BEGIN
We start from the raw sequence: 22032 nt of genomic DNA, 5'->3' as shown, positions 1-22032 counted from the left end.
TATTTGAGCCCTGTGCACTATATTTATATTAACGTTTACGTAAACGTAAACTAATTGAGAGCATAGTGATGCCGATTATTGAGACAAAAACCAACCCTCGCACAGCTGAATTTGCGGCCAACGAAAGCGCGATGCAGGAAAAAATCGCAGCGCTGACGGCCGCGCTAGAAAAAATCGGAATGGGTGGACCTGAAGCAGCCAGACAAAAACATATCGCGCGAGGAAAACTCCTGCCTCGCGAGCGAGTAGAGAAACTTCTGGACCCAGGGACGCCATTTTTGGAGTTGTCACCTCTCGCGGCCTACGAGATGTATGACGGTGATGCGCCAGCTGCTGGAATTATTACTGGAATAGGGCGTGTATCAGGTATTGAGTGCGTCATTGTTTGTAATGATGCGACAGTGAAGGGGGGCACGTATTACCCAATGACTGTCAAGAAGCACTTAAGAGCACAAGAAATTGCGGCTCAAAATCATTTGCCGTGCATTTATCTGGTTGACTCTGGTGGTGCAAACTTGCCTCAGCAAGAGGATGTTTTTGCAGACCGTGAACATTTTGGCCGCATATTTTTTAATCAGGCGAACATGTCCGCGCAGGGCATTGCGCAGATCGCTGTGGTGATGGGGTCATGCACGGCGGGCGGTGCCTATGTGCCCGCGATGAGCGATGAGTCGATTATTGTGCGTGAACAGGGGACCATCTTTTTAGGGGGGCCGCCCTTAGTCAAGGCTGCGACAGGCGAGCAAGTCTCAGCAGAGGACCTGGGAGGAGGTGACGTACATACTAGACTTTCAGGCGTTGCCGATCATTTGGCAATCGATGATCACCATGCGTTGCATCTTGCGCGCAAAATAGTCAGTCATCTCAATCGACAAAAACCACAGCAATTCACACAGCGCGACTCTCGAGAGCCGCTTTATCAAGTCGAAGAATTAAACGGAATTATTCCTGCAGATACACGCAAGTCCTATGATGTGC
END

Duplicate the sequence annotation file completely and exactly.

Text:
We start from the raw sequence: 22032 nt of genomic DNA, 5'->3' as shown, positions 1-22032 counted from the left end.
TATTTGAGCCCTGTGCACTATATTTATATTAACGTTTACGTAAACGTAAACTAATTGAGAGCATAGTGATGCCGATTATTGAGACAAAAACCAACCCTCGCACAGCTGAATTTGCGGCCAACGAAAGCGCGATGCAGGAAAAAATCGCAGCGCTGACGGCCGCGCTAGAAAAAATCGGAATGGGTGGACCTGAAGCAGCCAGACAAAAACATATCGCGCGAGGAAAACTCCTGCCTCGCGAGCGAGTAGAGAAACTTCTGGACCCAGGGACGCCATTTTTGGAGTTGTCACCTCTCGCGGCCTACGAGATGTATGACGGTGATGCGCCAGCTGCTGGAATTATTACTGGAATAGGGCGTGTATCAGGTATTGAGTGCGTCATTGTTTGTAATGATGCGACAGTGAAGGGGGGCACGTATTACCCAATGACTGTCAAGAAGCACTTAAGAGCACAAGAAATTGCGGCTCAAAATCATTTGCCGTGCATTTATCTGGTTGACTCTGGTGGTGCAAACTTGCCTCAGCAAGAGGATGTTTTTGCAGACCGTGAACATTTTGGCCGCATATTTTTTAATCAGGCGAACATGTCCGCGCAGGGCATTGCGCAGATCGCTGTGGTGATGGGGTCATGCACGGCGGGCGGTGCCTATGTGCCCGCGATGAGCGATGAGTCGATTATTGTGCGTGAACAGGGGACCATCTTTTTAGGGGGGCCGCCCTTAGTCAAGGCTGCGACAGGCGAGCAAGTCTCAGCAGAGGACCTGGGAGGAGGTGACGTACATACTAGACTTTCAGGCGTTGCCGATCATTTGGCAATCGATGATCACCATGCGTTGCATCTTGCGCGCAAAATAGTCAGTCATCTCAATCGACAAAAACCACAGCAATTCACACAGCGCGACTCTCGAGAGCCGCTTTATCAAGTCGAAGAATTAAACGGAATTATTCCTGCAGATACACGCAAGTCCTATGATGTGC